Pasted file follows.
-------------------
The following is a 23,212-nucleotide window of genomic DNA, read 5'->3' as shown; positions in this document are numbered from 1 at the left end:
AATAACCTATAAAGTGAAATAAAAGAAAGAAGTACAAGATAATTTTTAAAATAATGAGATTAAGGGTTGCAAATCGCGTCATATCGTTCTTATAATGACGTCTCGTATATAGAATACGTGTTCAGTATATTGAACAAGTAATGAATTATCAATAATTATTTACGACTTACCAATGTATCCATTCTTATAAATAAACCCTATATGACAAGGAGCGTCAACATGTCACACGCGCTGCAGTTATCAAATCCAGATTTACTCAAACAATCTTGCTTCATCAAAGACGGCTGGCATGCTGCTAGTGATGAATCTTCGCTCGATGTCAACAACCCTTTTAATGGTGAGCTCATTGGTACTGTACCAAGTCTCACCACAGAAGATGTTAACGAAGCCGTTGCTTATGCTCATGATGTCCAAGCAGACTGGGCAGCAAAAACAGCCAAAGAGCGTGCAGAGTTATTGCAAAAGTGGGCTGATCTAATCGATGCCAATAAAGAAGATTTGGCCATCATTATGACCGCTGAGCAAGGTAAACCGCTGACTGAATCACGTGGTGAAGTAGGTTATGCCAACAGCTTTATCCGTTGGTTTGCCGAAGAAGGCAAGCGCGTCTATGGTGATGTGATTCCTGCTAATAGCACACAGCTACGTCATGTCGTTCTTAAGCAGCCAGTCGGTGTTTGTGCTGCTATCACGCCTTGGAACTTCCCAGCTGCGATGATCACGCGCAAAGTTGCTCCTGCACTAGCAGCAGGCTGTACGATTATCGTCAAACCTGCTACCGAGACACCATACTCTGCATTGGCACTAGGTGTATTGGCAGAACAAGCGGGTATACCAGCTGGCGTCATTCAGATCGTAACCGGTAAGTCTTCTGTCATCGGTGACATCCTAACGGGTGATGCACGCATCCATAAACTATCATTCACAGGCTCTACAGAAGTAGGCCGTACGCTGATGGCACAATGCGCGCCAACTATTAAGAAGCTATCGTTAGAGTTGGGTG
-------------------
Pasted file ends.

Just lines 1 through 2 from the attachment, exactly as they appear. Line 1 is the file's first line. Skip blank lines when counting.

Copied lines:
The following is a 23,212-nucleotide window of genomic DNA, read 5'->3' as shown; positions in this document are numbered from 1 at the left end:
AATAACCTATAAAGTGAAATAAAAGAAAGAAGTACAAGATAATTTTTAAAATAATGAGATTAAGGGTTGCAAATCGCGTCATATCGTTCTTATAATGACGTCTCGTATATAGAATACGTGTTCAGTATATTGAACAAGTAATGAATTATCAATAATTATTTACGACTTACCAATGTATCCATTCTTATAAATAAACCCTATATGACAAGGAGCGTCAACATGTCACACGCGCTGCAGTTATCAAATCCAGATTTACTCAAACAATCTTGCTTCATCAAAGACGGCTGGCATGCTGCTAGTGATGAATCTTCGCTCGATGTCAACAACCCTTTTAATGGTGAGCTCATTGGTACTGTACCAAGTCTCACCACAGAAGATGTTAACGAAGCCGTTGCTTATGCTCATGATGTCCAAGCAGACTGGGCAGCAAAAACAGCCAAAGAGCGTGCAGAGTTATTGCAAAAGTGGGCTGATCTAATCGATGCCAATAAAGAAGATTTGGCCATCATTATGACCGCTGAGCAAGGTAAACCGCTGACTGAATCACGTGGTGAAGTAGGTTATGCCAACAGCTTTATCCGTTGGTTTGCCGAAGAAGGCAAGCGCGTCTATGGTGATGTGATTCCTGCTAATAGCACACAGCTACGTCATGTCGTTCTTAAGCAGCCAGTCGGTGTTTGTGCTGCTATCACGCCTTGGAACTTCCCAGCTGCGATGATCACGCGCAAAGTTGCTCCTGCACTAGCAGCAGGCTGTACGATTATCGTCAAACCTGCTACCGAGACACCATACTCTGCATTGGCACTAGGTGTATTGGCAGAACAAGCGGGTATACCAGCTGGCGTCATTCAGATCGTAACCGGTAAGTCTTCTGTCATCGGTGACATCCTAACGGGTGATGCACGCATCCATAAACTATCATTCACAGGCTCTACAGAAGTAGGCCGTACGCTGATGGCACAATGCGCGCCAACTATTAAGAAGCTATCGTTAGAGTTGGGTG